5 Valentine's Day stocks to love or leave
All cater to the holiday's traditions, but only a couple deserve your affection.
By Alyssa Oursler
Next week comes one of the most love-it-or-hate-it holidays of the year: Valentine's Day.
Countless anti-romantics (and singles) think Valentine's Day is simply a made-up holiday to suck more money out of us. And regardless of your personal passion or disdain for next Thursday, one thing seems true: That's good for companies that cater to its traditions ... right?
Well, the "cost of loving" is up around 2.5% this year, according to PRNewswire. (Yes, that is a metric -- the result of an index that measures prices of the most popular gifts that will be doled out to loved ones). So that could put more money into those merchants' pockets. In theory, anyway.
In reality, Feb. 14 doesn't always translate to profits or mean related stocks are a buy ... in fact, some obvious picks for the holiday are bound to break your heart.
Let's take a look at a few companies that will be hocking their wares to romantics in the coming week, and whether you should love or leave their stocks:
1-800-FLOWERS: Leave it
Flowers might be one of the most common gifts for the holiday, but I'd stay away from 1-800-FLOWERS (FLWS).
The company makes most of its profits in the last three months of the year, and hasn't posted a profit for the quarter including Feb. 14 in four years. But more importantly, in four of the past five years, FLWS shares have bled red between the week before Valentine's Day and mid-March.
Sure, things could be looking up. The stock gained an eye-popping 67% in 2012 and is up another 7% so far in 2013 after more than doubling its earnings in the past year. That growth wasn't very organic, though, as revenue only gained 4%.
I'd still be skeptical about diving into this relationship long-term.
Cheesecake Factory: Love it
Valentine's Day isn't complete with out a romantic dinner and -- for those who don't want to opt for a homemade dish and bottle of wine -- Cheesecake Factory (CAKE) is a popular destination.
Cheesecake Factory has a nice little niche in the restaurant world. Well, maybe not little -- the cheesecake list alone is mesmerizing, and the menu has more listings than a dictionary. Plus, it's the perfect mix of a relatively upscale eatery -- unlike Darden Restaurants' (DRI) Olive Garden or Red Lobster or Ruby Tuesday (RT) -- priced reasonably enough for middle-of-the-road Americans.
Thus, we have a romantic stock that is worth getting starry-eyed over. The chain is looking good thanks to 11 straight quarters of revenue growth and solid 12% gains in the past year. With expectations for 16% and 12% earnings growth for the next two years, respectively, Cheesecake Factory might not be a stud, but it still looks pretty good.
CAKE reports earnings on Feb. 20.
Build-A-Bear: Leave it
What better way to say "I love you" than by going to a store, picking out the hide of a teddy bear, stuffing it, dressing it up and giving it to your love interest?
OK, fine, I can think of plenty of better ways to express affection. Still, stuffed animals are a go-to gift for many on Valentine's Day.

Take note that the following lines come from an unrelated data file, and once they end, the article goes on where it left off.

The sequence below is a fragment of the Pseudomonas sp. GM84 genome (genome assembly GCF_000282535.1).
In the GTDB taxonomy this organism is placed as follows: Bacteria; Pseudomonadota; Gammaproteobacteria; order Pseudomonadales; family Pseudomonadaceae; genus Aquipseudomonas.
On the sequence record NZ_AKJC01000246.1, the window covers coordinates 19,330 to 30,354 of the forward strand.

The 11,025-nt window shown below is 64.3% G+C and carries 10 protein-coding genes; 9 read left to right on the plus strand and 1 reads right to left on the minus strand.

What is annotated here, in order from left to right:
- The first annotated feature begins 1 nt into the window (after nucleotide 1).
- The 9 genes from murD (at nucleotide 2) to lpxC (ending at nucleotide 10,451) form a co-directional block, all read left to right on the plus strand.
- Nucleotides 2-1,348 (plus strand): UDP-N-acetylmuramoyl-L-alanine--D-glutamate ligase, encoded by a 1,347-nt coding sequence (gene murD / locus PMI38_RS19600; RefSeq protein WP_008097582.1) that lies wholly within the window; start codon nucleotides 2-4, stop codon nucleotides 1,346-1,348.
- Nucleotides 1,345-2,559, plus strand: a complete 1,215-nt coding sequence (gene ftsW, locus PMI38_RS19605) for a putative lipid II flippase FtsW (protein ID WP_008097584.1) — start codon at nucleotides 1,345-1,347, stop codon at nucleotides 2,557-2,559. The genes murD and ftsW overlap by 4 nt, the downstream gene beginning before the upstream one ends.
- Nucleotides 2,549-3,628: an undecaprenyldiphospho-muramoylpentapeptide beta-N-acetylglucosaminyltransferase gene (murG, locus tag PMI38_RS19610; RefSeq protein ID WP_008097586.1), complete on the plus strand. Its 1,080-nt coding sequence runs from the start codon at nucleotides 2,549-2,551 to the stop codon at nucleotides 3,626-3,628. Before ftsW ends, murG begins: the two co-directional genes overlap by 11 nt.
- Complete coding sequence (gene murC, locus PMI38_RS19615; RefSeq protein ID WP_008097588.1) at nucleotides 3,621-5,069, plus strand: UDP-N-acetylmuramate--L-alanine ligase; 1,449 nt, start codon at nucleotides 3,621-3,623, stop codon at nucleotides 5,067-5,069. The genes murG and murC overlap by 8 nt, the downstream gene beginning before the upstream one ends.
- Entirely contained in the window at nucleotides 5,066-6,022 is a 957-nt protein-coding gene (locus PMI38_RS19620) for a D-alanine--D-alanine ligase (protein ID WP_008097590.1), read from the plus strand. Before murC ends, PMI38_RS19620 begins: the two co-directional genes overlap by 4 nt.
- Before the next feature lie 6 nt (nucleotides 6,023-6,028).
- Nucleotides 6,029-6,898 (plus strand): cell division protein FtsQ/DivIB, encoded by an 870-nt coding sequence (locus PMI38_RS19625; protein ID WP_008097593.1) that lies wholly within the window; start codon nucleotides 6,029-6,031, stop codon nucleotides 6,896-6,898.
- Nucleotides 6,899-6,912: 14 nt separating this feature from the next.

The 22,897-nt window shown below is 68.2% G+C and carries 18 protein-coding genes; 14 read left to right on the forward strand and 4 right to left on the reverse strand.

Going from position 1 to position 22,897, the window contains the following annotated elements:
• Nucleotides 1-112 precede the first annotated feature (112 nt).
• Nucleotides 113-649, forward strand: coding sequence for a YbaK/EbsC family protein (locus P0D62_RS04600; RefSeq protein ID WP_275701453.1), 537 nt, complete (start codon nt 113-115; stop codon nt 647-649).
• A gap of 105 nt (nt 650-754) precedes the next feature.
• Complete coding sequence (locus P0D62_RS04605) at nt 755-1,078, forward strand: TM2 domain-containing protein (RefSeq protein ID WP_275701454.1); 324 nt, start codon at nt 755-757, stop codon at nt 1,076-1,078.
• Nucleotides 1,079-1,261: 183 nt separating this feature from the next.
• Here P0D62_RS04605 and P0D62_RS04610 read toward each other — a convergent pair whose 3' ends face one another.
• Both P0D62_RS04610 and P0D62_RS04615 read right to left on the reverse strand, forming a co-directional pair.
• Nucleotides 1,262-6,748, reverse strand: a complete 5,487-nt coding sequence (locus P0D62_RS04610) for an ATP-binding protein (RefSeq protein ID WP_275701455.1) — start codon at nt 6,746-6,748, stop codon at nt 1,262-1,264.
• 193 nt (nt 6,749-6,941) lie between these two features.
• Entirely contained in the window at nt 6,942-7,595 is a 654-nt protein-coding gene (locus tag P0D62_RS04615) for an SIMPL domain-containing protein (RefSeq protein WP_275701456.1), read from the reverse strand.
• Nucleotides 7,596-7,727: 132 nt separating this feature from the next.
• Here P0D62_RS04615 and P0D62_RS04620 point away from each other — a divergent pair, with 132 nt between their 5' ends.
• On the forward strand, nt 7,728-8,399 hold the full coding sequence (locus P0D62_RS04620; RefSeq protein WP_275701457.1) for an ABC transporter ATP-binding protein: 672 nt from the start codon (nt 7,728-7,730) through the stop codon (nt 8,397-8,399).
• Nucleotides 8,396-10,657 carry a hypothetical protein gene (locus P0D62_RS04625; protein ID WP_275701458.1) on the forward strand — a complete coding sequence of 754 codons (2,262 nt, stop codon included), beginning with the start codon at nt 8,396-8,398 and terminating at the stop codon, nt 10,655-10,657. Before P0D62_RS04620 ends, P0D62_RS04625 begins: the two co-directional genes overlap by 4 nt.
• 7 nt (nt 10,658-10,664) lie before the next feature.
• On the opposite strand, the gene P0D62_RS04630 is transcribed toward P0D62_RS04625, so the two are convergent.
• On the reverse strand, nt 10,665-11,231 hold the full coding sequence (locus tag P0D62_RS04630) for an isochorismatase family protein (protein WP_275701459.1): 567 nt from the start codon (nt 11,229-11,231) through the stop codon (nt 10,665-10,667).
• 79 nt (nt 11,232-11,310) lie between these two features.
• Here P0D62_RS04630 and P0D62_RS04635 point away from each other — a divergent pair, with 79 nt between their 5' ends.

Too bad Build-A-Bear (BBW) is just about anything but a go-to stock. The company has only posted a profit in three out of the past 15 quarters. BBW is expected to report a better quarter come Valentine's Day (it reports Feb. 14), with expectations for a profit (hooray!) of 31 cents per share, but it also has a history of disappointing.
Two quarters ago the company was expected to lose 26 cents per share but lost 46, and last quarter it posted a surprise 26-cent loss against expectations that it would make 10 cents! In the most recent full year, the company lost 98 cents per share on a 2% slide in sales.
Analysts still expect a 47-cent loss for full-year 2012. That's expected to improve in 2013 -- to 15 cents in the red. You deserve better.
CVS: Love it
If you're looking for a decent stock pick, you can find that here as well.
The drugstore is a member of InvestorPlace's Real America Index because it's the No. 1 provider of prescriptions and the No. 1 specialty pharmacy in the country. That plays a role in its solid growth prospects, including estimates for a 13% annual increase in earnings in for the next five years that best the average estimate of 9% for the S&P 500. And just recently, the company posted earnings growth of 6% on revenues that improved 11% for Q4 2012.
CVS shares gained 19% in the past year to trump the S&P 500's 11% gains, and still trade at just 11 times next year's earnings. What's not to love?
Zale Corp.: Leave it
Don't be fooled by the rocks that it's got; Zale Corp. (ZLC) doesn't have much to offer besides a shiny showcase of jewels.
Zale just can't turn a profit. It has booked seven straight quarters of revenue growth but hasn't made money in the past four years. The company's earnings actually have declined 78% in the past half-decade, and in the most recent quarter, the company posted a loss that was 20 cents -- or nearly 30% -- worse than analysts were expecting.
You wouldn't know it by looking at ZLC shares, which have climbed 72% in the past year. Still, at $5 per share, the stock still is well off its pre-crisis levels around $30, and it essentially has traded flat since it took a vicious post-earnings beating in November.
The only good news is that analysts are indeed expecting a profit this quarter when the company reports Feb. 21, but that number has been revised down in the past three months. The shine is fading from this bling.
As of this writing, Alyssa Oursler did not own a position in any of the aforementioned securities.
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